The 46th edition of the Festival du nouveau cinéma is making quite a splash this year, landing the world premiere of Denis Villeneuve’s hotly anticipated Blade Runner 2049, along with its usual slate of recent festival favourites, selections from across the globe, and deep dives into genre and experimental territory with their Temps Ø programming.
Apart from the invite-only Blade Runner 2049 premiere, below are our picks for this year’s festival, running from October 4 – 15, 2017. For tickets and the complete schedule, visit nouveaucinema.ca.
Quebec filmmaker Robin Aubert returns with this haunting look at a zombie outbreak in rural Quebec. Also featuring an appearance by Marc-André Grondin (C.R.A.Z.Y.), don’t miss this glimpse of the apocalypse chez nous.
Japanese director Kiyoshi Kurosawa offers up a pulsing look at the sex trade industry in the Thai capital with this stylish 3-hour drama, which also features excursions out to Laos and Japan.
Before We Vanish
Japanese director Kiyoshi Kurosawa (Pulse) makes his first venture into straight-up sci-fi with Before We Vanish, a contemplative alien invasion drama in which the aliens begin assimilating the human population to plan for their eventual dominance.
The Florida Project
After making a huge splash with his iPhone-shot Tangerine film back in 2015, director Sean Baker returns with a much larger budget (and real cameras) with The Florida Project, a coming-of-age story of a young girl and her mother living in a cheap hotel just outside Disney World. William Dafoe stars as the manager of “The Magic Castle” budget hotel. Check out our interview with Sean Baker about the unorthodox making of Tangerine here.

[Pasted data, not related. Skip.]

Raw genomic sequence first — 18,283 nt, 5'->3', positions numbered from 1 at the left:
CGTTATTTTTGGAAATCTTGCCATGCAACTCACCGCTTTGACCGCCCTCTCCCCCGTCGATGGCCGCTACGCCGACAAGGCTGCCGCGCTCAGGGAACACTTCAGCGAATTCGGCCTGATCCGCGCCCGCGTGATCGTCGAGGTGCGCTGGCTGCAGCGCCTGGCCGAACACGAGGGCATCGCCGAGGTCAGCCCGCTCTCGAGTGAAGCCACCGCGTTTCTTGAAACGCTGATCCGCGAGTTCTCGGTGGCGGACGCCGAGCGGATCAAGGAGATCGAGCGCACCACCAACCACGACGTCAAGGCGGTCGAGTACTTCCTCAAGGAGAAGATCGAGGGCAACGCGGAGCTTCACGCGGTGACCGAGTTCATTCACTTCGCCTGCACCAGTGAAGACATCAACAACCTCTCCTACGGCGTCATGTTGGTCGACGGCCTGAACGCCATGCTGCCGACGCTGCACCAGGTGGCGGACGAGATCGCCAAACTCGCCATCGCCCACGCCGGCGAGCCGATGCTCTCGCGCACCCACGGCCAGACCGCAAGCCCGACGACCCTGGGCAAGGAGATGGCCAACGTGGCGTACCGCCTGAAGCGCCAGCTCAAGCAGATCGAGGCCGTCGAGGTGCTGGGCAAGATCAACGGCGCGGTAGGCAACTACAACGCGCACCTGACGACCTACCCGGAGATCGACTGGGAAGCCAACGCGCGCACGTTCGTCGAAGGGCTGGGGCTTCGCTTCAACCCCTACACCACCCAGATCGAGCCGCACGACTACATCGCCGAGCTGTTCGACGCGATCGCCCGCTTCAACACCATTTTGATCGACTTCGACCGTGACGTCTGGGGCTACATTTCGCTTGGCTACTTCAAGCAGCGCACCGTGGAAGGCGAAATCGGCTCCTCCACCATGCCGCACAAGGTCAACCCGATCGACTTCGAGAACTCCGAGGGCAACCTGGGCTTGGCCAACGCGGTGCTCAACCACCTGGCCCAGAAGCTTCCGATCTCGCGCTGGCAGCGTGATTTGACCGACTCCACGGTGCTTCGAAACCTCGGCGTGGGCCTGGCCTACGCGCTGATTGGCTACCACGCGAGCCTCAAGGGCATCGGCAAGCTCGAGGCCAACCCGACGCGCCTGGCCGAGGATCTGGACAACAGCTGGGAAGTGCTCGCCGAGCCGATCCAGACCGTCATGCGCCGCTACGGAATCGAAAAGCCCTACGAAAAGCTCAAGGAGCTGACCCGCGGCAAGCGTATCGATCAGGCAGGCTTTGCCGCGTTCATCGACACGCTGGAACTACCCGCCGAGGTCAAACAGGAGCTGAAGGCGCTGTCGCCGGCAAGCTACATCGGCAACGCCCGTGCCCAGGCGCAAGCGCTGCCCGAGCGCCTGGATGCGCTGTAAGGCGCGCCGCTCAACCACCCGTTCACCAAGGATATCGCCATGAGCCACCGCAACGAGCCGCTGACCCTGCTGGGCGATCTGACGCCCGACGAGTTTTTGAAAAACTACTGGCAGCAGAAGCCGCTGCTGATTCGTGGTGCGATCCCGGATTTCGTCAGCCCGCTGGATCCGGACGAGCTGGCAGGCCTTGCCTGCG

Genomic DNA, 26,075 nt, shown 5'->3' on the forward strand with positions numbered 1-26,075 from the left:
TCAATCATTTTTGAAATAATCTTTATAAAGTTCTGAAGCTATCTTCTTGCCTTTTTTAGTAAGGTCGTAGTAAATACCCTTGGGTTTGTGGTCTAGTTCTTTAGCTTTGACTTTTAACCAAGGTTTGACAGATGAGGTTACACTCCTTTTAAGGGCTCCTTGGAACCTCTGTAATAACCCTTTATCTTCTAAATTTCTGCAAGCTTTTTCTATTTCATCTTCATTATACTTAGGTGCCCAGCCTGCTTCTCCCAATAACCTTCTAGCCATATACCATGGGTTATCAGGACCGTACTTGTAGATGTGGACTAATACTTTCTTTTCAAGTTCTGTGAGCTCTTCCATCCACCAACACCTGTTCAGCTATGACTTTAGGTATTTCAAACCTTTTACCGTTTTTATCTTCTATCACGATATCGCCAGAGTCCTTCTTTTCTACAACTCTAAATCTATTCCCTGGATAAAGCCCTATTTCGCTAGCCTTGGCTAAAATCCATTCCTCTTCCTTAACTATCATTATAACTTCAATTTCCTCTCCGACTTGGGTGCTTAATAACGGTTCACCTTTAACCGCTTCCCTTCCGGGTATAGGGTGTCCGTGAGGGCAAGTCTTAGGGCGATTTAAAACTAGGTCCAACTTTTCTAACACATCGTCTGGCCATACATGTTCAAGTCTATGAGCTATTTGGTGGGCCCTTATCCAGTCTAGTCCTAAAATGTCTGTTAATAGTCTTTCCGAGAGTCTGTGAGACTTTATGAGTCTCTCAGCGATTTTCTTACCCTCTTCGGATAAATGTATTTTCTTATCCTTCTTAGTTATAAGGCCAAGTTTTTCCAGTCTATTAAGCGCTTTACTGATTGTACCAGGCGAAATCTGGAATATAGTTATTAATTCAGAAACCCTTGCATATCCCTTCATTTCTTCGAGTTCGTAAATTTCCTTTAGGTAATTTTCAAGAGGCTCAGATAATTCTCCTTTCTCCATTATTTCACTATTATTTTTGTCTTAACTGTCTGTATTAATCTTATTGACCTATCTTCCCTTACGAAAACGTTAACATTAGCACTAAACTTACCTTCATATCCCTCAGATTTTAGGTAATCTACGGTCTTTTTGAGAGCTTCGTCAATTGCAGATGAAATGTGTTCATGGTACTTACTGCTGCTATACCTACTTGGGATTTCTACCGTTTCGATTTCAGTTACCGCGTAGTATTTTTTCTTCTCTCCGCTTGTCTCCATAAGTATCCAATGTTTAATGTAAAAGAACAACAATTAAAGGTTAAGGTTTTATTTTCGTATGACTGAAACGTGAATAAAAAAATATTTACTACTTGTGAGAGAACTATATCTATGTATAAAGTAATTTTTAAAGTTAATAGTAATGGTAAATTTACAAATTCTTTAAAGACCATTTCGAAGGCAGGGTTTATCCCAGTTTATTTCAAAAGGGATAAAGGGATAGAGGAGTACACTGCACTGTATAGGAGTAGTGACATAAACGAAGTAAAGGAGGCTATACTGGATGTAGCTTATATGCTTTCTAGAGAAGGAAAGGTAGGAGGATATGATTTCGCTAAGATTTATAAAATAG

Hungarian director Kornél Mundruczó’s follow-up to the acclaimed White God turns the superhero genre on its head with the story of a Syrian refugee who discovers he has superpowers after being shot at while attempting to cross the border. This definitely isn’t your standard Marvel fare.
This one looks absolutely bonkers. A hallucinogenic Vietnamese cannibalistic tale centered around a KFC, one review mentions that the film contains “cannibalism, amputation and torture, kid violence, necrophilia, and even flesh-eating worms.” If you’re ready to take the plunge, this looks to be one of the most out-there showings at FNC this year.
The Killing of a Sacred Deer
After blowing minds with The Lobster, director Yorgos Lanthimos returns with this supernatural thriller that many are citing as one of the most disturbing films in years. Re-uniting Lanthimos with the star of The Lobster, the film features Collin Farrell, Nicole Kidman and Alicia Silverstone in the story of a cardiac surgeon (Farrell) who develops a relationship with a teenage boy that begins to take on very disturbing dimensions.
Following 2014’s Leviathan, Russian director Andrey Zvyagintsev returns with Loveless, the 2017 Cannes Jury Prize winner that focuses on the dark breakup of a family unit in contemporary Russia.
In one of his final roles before passing away this year, 91-year-old Harry Dean Stanton (Paris, Texas, Alien, Repo Man) stars as Lucky, a cantankerous, fiercely independent man at the end of his life. With obvious similarities to Stanton’s own life, this should be a bittersweet tribute to one of the best actors of his generation.
Director Todd Haynes (Carol, I’m Not Here) returns with the whimsical Wonderstruck, featuring dual stories of teenage runaways set 50 years apart, in 1927 and 1977. Julianne Moore, Michelle Williams and 12-year-old Oakes Fegley star.
FNC runs from October 4 – 15, 2017. For tickets and the complete schedule, visit nouveaucinema.ca